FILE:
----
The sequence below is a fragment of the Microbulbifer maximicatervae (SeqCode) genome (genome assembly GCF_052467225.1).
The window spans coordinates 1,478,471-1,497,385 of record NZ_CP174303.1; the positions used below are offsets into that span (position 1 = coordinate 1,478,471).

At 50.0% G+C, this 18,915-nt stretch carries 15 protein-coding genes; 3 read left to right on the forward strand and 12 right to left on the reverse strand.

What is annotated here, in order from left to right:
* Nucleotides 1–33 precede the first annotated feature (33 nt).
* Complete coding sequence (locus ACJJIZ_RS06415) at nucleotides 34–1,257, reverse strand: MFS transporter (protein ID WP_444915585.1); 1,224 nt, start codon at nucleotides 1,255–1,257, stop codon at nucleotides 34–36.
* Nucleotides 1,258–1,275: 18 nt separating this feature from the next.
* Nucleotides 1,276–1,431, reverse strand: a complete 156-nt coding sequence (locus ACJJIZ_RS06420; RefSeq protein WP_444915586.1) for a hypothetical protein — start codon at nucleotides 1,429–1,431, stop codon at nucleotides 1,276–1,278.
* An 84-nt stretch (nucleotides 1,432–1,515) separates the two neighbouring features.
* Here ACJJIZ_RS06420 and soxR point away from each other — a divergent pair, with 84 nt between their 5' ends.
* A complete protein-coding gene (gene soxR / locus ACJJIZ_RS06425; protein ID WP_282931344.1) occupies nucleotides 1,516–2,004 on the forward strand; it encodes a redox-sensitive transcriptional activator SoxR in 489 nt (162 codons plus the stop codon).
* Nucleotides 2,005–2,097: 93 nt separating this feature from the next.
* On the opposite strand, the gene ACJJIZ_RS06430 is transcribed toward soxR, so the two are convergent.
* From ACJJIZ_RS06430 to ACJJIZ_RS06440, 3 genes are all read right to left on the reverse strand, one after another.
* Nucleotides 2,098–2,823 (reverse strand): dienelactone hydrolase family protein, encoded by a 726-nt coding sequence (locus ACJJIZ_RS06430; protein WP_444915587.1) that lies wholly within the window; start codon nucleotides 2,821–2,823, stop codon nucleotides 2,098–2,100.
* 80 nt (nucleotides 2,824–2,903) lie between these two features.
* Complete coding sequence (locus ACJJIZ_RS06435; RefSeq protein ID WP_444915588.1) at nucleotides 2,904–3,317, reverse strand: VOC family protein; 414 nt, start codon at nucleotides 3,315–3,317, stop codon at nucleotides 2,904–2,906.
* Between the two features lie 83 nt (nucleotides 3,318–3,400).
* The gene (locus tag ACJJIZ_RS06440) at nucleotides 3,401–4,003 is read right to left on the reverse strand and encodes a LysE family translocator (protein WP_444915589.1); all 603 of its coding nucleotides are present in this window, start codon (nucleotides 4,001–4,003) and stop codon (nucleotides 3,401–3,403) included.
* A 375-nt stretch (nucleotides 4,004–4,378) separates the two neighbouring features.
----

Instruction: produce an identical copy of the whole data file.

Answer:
The sequence below is a fragment of the Microbulbifer maximicatervae (SeqCode) genome (genome assembly GCF_052467225.1).
The window spans coordinates 1,478,471-1,497,385 of record NZ_CP174303.1; the positions used below are offsets into that span (position 1 = coordinate 1,478,471).

At 50.0% G+C, this 18,915-nt stretch carries 15 protein-coding genes; 3 read left to right on the forward strand and 12 right to left on the reverse strand.

What is annotated here, in order from left to right:
* Nucleotides 1–33 precede the first annotated feature (33 nt).
* Complete coding sequence (locus ACJJIZ_RS06415) at nucleotides 34–1,257, reverse strand: MFS transporter (protein ID WP_444915585.1); 1,224 nt, start codon at nucleotides 1,255–1,257, stop codon at nucleotides 34–36.
* Nucleotides 1,258–1,275: 18 nt separating this feature from the next.
* Nucleotides 1,276–1,431, reverse strand: a complete 156-nt coding sequence (locus ACJJIZ_RS06420; RefSeq protein WP_444915586.1) for a hypothetical protein — start codon at nucleotides 1,429–1,431, stop codon at nucleotides 1,276–1,278.
* An 84-nt stretch (nucleotides 1,432–1,515) separates the two neighbouring features.
* Here ACJJIZ_RS06420 and soxR point away from each other — a divergent pair, with 84 nt between their 5' ends.
* A complete protein-coding gene (gene soxR / locus ACJJIZ_RS06425; protein ID WP_282931344.1) occupies nucleotides 1,516–2,004 on the forward strand; it encodes a redox-sensitive transcriptional activator SoxR in 489 nt (162 codons plus the stop codon).
* Nucleotides 2,005–2,097: 93 nt separating this feature from the next.
* On the opposite strand, the gene ACJJIZ_RS06430 is transcribed toward soxR, so the two are convergent.
* From ACJJIZ_RS06430 to ACJJIZ_RS06440, 3 genes are all read right to left on the reverse strand, one after another.
* Nucleotides 2,098–2,823 (reverse strand): dienelactone hydrolase family protein, encoded by a 726-nt coding sequence (locus ACJJIZ_RS06430; protein WP_444915587.1) that lies wholly within the window; start codon nucleotides 2,821–2,823, stop codon nucleotides 2,098–2,100.
* 80 nt (nucleotides 2,824–2,903) lie between these two features.
* Complete coding sequence (locus ACJJIZ_RS06435; RefSeq protein ID WP_444915588.1) at nucleotides 2,904–3,317, reverse strand: VOC family protein; 414 nt, start codon at nucleotides 3,315–3,317, stop codon at nucleotides 2,904–2,906.
* Between the two features lie 83 nt (nucleotides 3,318–3,400).
* The gene (locus tag ACJJIZ_RS06440) at nucleotides 3,401–4,003 is read right to left on the reverse strand and encodes a LysE family translocator (protein WP_444915589.1); all 603 of its coding nucleotides are present in this window, start codon (nucleotides 4,001–4,003) and stop codon (nucleotides 3,401–3,403) included.
* A 375-nt stretch (nucleotides 4,004–4,378) separates the two neighbouring features.